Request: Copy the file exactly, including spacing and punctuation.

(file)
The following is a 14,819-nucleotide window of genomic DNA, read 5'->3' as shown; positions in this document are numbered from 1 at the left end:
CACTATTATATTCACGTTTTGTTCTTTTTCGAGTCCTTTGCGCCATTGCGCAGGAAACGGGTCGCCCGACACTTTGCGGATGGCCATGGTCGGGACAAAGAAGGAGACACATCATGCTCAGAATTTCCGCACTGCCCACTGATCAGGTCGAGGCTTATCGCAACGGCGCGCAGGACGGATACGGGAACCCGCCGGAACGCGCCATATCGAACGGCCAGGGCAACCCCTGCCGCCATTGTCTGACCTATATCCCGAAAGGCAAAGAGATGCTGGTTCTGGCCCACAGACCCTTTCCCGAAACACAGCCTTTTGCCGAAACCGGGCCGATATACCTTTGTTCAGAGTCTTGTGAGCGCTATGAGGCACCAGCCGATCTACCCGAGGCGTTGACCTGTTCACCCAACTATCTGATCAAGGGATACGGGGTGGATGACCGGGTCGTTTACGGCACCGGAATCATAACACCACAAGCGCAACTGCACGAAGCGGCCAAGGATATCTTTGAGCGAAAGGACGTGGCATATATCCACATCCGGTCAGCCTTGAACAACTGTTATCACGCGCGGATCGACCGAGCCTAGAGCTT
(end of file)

The following is a 14,819-nucleotide window of genomic DNA, read 5'->3' as shown; positions in this document are numbered from 1 at the left end:
CACTATTATATTCACGTTTTGTTCTTTTTCGAGTCCTTTGCGCCATTGCGCAGGAAACGGGTCGCCCGACACTTTGCGGATGGCCATGGTCGGGACAAAGAAGGAGACACATCATGCTCAGAATTTCCGCACTGCCCACTGATCAGGTCGAGGCTTATCGCAACGGCGCGCAGGACGGATACGGGAACCCGCCGGAACGCGCCATATCGAACGGCCAGGGCAACCCCTGCCGCCATTGTCTGACCTATATCCCGAAAGGCAAAGAGATGCTGGTTCTGGCCCACAGACCCTTTCCCGAAACACAGCCTTTTGCCGAAACCGGGCCGATATACCTTTGTTCAGAGTCTTGTGAGCGCTATGAGGCACCAGCCGATCTACCCGAGGCGTTGACCTGTTCACCCAACTATCTGATCAAGGGATACGGGGTGGATGACCGGGTCGTTTACGGCACCGGAATCATAACACCACAAGCGCAACTGCACGAAGCGGCCAAGGATATCTTTGAGCGAAAGGACGTGGCATATATCCACATCCGGTCAGCCTTGAACAACTGTTATCACGCGCGGATCGACCGAGCCTAGAGCTT